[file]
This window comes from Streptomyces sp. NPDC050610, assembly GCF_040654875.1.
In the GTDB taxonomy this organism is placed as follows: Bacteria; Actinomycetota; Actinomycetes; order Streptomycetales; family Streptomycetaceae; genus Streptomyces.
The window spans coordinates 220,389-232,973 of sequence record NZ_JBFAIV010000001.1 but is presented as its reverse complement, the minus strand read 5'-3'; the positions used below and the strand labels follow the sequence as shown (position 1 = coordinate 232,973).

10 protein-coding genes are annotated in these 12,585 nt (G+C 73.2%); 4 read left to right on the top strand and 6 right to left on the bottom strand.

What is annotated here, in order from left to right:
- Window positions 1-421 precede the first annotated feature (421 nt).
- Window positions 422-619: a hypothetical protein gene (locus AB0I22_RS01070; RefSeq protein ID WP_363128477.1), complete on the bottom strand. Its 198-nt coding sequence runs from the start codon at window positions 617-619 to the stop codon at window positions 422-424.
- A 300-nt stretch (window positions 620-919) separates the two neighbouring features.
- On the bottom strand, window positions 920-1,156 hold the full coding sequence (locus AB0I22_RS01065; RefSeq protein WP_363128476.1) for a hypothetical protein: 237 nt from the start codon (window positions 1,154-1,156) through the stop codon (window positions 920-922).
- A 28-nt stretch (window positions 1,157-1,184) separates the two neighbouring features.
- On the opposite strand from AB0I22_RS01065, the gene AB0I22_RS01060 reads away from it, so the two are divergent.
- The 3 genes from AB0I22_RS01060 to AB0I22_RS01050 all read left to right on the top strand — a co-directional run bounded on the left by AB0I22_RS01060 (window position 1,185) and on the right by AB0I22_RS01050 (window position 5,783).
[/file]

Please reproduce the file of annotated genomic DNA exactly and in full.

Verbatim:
This window comes from Streptomyces sp. NPDC050610, assembly GCF_040654875.1.
In the GTDB taxonomy this organism is placed as follows: Bacteria; Actinomycetota; Actinomycetes; order Streptomycetales; family Streptomycetaceae; genus Streptomyces.
The window spans coordinates 220,389-232,973 of sequence record NZ_JBFAIV010000001.1 but is presented as its reverse complement, the minus strand read 5'-3'; the positions used below and the strand labels follow the sequence as shown (position 1 = coordinate 232,973).

10 protein-coding genes are annotated in these 12,585 nt (G+C 73.2%); 4 read left to right on the top strand and 6 right to left on the bottom strand.

What is annotated here, in order from left to right:
- Window positions 1-421 precede the first annotated feature (421 nt).
- Window positions 422-619: a hypothetical protein gene (locus AB0I22_RS01070; RefSeq protein ID WP_363128477.1), complete on the bottom strand. Its 198-nt coding sequence runs from the start codon at window positions 617-619 to the stop codon at window positions 422-424.
- A 300-nt stretch (window positions 620-919) separates the two neighbouring features.
- On the bottom strand, window positions 920-1,156 hold the full coding sequence (locus AB0I22_RS01065; RefSeq protein WP_363128476.1) for a hypothetical protein: 237 nt from the start codon (window positions 1,154-1,156) through the stop codon (window positions 920-922).
- A 28-nt stretch (window positions 1,157-1,184) separates the two neighbouring features.
- On the opposite strand from AB0I22_RS01065, the gene AB0I22_RS01060 reads away from it, so the two are divergent.
- The 3 genes from AB0I22_RS01060 to AB0I22_RS01050 all read left to right on the top strand — a co-directional run bounded on the left by AB0I22_RS01060 (window position 1,185) and on the right by AB0I22_RS01050 (window position 5,783).